Besides being a bestselling author, the amazingly talented Pam Jenoff used to hold the position of Special Assistant to the Secretary of the Army before moving to the State Department. These jobs gave her the opportunity to travel to different locations around the world, finding herself surrounded by the history of WWII and becoming an expert on Polish-Jewish relations. She eventually left the Foreign Service to become a labor and employment attorney, and she currently teaches law school at Rutgers.
We were so excited here at Germ when Jenoff agreed to answer our questions about her writing process and about her newest novel, The Winter Guest, which was recently released at the end of August.
For a little background on The Winter Guest, here’s the book description that can be found on Jenoff’s website:
Life is a constant struggle for the eighteen-year-old Nowak twins as they raise their three younger siblings in rural Poland under the shadow of the Nazi occupation. The constant threat of arrest has made everyone in their village a spy, and turned neighbor against neighbor. Though rugged, independent Helena and pretty, gentle Ruth couldn’t be more different, they are staunch allies in protecting their family from the threats the war brings closer to their doorstep with each passing day.
Then Helena discovers an American paratrooper stranded outside their small mountain village…
Can you tell us about your writing process?
I start with an idea, and then I write about 150 pages of whatever comes out, just the worst possible stuff (“vomiting on the page,” someone once called it). Then when it gets unwieldy, I go back and start organizing, making chapters and charts. It is the messiest, most time-consuming way to write a book, and I don’t recommend it. It takes me about a year to write a book, and I prefer to write 7 days a week, 2-3 hours a day first thing in the morning. At night I can research or take notes longhand.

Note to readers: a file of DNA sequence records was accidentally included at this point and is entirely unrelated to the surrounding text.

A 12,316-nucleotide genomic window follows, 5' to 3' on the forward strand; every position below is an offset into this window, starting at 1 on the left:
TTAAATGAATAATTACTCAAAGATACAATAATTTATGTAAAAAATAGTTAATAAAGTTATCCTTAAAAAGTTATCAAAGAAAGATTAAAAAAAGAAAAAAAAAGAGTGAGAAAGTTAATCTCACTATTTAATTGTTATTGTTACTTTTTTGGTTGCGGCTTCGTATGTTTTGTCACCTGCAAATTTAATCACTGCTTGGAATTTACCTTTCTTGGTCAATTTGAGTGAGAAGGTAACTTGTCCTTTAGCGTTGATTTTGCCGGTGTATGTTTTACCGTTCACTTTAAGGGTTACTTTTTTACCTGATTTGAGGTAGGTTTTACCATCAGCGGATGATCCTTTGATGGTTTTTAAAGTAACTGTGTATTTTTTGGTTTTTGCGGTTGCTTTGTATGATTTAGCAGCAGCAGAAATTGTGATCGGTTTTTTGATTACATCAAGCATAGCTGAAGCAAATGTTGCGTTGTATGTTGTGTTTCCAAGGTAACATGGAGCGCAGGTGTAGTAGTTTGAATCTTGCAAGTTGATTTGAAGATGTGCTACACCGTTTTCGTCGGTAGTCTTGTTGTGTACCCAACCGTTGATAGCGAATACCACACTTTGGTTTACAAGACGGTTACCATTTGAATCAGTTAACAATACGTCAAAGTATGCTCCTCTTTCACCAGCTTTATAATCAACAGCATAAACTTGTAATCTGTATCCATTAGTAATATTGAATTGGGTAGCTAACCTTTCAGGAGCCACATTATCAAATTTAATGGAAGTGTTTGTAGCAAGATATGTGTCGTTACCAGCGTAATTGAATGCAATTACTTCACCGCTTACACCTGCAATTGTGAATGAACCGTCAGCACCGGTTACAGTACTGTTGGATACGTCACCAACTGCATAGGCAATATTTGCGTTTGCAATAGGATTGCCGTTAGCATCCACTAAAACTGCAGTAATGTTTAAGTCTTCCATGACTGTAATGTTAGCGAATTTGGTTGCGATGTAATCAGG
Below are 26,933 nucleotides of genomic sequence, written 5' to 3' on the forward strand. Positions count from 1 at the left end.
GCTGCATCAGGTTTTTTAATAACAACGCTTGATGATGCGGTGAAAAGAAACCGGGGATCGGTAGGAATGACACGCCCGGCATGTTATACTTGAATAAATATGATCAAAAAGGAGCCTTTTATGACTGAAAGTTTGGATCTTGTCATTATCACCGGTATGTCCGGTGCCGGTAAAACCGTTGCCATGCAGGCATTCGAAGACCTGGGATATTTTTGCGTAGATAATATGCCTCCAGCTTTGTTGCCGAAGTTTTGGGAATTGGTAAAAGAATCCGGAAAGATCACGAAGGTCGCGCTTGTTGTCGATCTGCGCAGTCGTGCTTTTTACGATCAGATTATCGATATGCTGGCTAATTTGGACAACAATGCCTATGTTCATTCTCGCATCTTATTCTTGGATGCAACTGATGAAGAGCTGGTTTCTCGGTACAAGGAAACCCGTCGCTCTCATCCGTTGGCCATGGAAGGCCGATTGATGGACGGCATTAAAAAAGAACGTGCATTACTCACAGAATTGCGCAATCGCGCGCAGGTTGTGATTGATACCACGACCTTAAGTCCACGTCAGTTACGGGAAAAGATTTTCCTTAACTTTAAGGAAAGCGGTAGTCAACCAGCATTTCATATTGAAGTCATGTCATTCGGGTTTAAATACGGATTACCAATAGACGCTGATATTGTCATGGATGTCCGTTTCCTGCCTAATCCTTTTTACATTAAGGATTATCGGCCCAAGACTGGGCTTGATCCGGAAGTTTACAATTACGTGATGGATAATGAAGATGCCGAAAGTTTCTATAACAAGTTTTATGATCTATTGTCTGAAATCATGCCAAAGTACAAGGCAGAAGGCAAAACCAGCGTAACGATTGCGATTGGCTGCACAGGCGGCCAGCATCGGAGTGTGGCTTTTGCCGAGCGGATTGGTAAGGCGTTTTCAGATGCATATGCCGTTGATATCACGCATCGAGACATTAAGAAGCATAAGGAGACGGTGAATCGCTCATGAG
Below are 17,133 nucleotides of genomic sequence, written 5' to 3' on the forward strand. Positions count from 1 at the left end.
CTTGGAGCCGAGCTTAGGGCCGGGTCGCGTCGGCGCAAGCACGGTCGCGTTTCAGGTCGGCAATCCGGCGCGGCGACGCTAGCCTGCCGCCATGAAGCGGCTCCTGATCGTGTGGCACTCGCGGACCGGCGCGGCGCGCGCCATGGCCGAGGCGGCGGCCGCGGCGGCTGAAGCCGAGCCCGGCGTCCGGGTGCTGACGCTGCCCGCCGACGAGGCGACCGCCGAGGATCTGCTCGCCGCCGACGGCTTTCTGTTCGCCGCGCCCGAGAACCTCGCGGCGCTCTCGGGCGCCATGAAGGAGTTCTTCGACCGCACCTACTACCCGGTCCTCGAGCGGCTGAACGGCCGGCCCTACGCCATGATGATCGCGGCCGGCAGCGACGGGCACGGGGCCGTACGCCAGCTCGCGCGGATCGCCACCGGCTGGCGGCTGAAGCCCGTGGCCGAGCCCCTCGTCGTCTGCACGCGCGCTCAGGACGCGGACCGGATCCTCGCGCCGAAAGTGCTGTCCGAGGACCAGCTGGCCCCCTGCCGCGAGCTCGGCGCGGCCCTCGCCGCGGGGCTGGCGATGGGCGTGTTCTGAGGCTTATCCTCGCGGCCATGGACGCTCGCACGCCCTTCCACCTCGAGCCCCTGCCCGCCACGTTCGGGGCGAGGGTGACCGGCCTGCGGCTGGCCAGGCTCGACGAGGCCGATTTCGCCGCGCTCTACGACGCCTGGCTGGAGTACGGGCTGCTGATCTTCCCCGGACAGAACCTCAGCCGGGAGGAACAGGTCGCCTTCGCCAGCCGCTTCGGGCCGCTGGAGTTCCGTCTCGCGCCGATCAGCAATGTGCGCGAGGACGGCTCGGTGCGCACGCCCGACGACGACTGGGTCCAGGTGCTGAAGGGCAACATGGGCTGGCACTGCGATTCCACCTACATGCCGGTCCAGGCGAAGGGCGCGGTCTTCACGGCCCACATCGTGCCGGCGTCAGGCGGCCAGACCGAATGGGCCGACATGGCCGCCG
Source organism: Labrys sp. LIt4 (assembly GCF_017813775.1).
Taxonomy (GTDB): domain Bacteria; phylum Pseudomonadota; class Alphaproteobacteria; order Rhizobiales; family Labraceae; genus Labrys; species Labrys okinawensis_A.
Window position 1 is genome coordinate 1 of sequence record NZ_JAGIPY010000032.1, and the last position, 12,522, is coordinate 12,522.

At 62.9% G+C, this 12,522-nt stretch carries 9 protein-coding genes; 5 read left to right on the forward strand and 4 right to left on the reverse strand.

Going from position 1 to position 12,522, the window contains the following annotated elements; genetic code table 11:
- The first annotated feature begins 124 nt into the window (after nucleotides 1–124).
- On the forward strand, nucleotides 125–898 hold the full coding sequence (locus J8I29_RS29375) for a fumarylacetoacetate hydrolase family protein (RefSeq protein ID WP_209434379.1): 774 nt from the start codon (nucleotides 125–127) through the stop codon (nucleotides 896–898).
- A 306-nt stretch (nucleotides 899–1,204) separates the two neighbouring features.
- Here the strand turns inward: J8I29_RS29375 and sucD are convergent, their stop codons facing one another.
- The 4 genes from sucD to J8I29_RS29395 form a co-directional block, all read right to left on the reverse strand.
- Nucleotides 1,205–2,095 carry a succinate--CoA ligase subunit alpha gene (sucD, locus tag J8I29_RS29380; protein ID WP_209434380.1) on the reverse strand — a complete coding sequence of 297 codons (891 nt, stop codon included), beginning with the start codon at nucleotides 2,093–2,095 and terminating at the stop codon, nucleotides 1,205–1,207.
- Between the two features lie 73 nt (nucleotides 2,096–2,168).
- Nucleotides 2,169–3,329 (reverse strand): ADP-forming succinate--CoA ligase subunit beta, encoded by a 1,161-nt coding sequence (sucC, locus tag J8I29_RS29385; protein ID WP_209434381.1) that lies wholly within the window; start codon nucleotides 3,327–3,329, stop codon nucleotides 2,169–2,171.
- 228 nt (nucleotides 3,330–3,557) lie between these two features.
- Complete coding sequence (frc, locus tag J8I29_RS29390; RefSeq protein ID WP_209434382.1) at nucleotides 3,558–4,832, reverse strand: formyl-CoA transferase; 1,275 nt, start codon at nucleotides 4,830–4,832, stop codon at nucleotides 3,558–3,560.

When did you first become interested in writing?
I had always wanted to be a novelist. I was one of those little kids scribbling stories and showing them to anyone who would read them. But I never could quite get started. The turning point for me was actually the events of 9/11 – which happened one week to the day after I became a practicing attorney. I had an epiphany. What I mean is, while being a lawyer was a fine and admirable profession, I had this dream of becoming a novelist, and I realized if I had been one of those 9/11 victims that never would have happened. So, I went and took a course called “Write Your Novel this Year.” Seriously. And I started to work on my first book, inspired by my years in Poland. The catch was that I was a new attorney at a big law firm with a mountain of student loan debt. So, I had to work and write. For many years, I wrote my novels from 5 to 7 in the morning before I went to the firm. Now, I don’t practice law anymore, I’m a law school professor, and I have kids. So, I have to juggle, and I don’t really write in the morning anymore. But that was my regimen for all those years in practice.
Do you ever get writer’s block? How do you push through it?
I work very hard to make sure that doesn’t happen. I don’t believe in writer’s block. When I was practicing law, I couldn’t simply say, “I can’t write that brief; I’m not inspired.” I just did it, and I take much the same approach to writing. That said, there are things that help: I read something at night, a book on a craft or some research and take notes so that I have prompts to write from the next morning, even if I’m bleary-eyed from not sleeping.
What are your favorite types of stories to write? How does this differ (if it does) from the types of stories you wrote when you were younger?
I think the focus on my writing was changed by my years in Poland for the State Department. The stories I’ve written since have been focused on the Second World War. But my style of writing has not changed. Recently I was able to return to a story I started twenty years ago and use material from it for a book. I loved returning to those rich, unedited pages and finding something worthwhile there.
How do you find inspiration for your different books? Does it find you, or do you go looking for it?